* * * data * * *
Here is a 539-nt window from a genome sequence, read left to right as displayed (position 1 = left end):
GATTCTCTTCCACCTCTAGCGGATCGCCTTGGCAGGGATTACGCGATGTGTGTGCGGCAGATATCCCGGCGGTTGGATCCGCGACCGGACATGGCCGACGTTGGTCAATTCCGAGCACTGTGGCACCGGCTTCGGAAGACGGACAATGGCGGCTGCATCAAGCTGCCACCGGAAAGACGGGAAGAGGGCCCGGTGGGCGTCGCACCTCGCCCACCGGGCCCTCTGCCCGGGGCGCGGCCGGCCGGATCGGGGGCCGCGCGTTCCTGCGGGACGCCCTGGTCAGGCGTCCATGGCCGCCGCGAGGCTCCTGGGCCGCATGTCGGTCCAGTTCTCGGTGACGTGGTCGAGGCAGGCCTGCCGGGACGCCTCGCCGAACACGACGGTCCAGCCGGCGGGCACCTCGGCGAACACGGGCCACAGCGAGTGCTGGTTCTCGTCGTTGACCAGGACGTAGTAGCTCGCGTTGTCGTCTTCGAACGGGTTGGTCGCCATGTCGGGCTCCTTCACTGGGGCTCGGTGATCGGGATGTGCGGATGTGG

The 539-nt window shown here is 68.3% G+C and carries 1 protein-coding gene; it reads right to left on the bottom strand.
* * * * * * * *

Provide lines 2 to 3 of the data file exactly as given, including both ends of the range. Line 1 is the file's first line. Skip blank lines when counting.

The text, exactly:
GATTCTCTTCCACCTCTAGCGGATCGCCTTGGCAGGGATTACGCGATGTGTGTGCGGCAGATATCCCGGCGGTTGGATCCGCGACCGGACATGGCCGACGTTGGTCAATTCCGAGCACTGTGGCACCGGCTTCGGAAGACGGACAATGGCGGCTGCATCAAGCTGCCACCGGAAAGACGGGAAGAGGGCCCGGTGGGCGTCGCACCTCGCCCACCGGGCCCTCTGCCCGGGGCGCGGCCGGCCGGATCGGGGGCCGCGCGTTCCTGCGGGACGCCCTGGTCAGGCGTCCATGGCCGCCGCGAGGCTCCTGGGCCGCATGTCGGTCCAGTTCTCGGTGACGTGGTCGAGGCAGGCCTGCCGGGACGCCTCGCCGAACACGACGGTCCAGCCGGCGGGCACCTCGGCGAACACGGGCCACAGCGAGTGCTGGTTCTCGTCGTTGACCAGGACGTAGTAGCTCGCGTTGTCGTCTTCGAACGGGTTGGTCGCCATGTCGGGCTCCTTCACTGGGGCTCGGTGATCGGGATGTGCGGATGTGG

The 539-nt window shown here is 68.3% G+C and carries 1 protein-coding gene; it reads right to left on the bottom strand.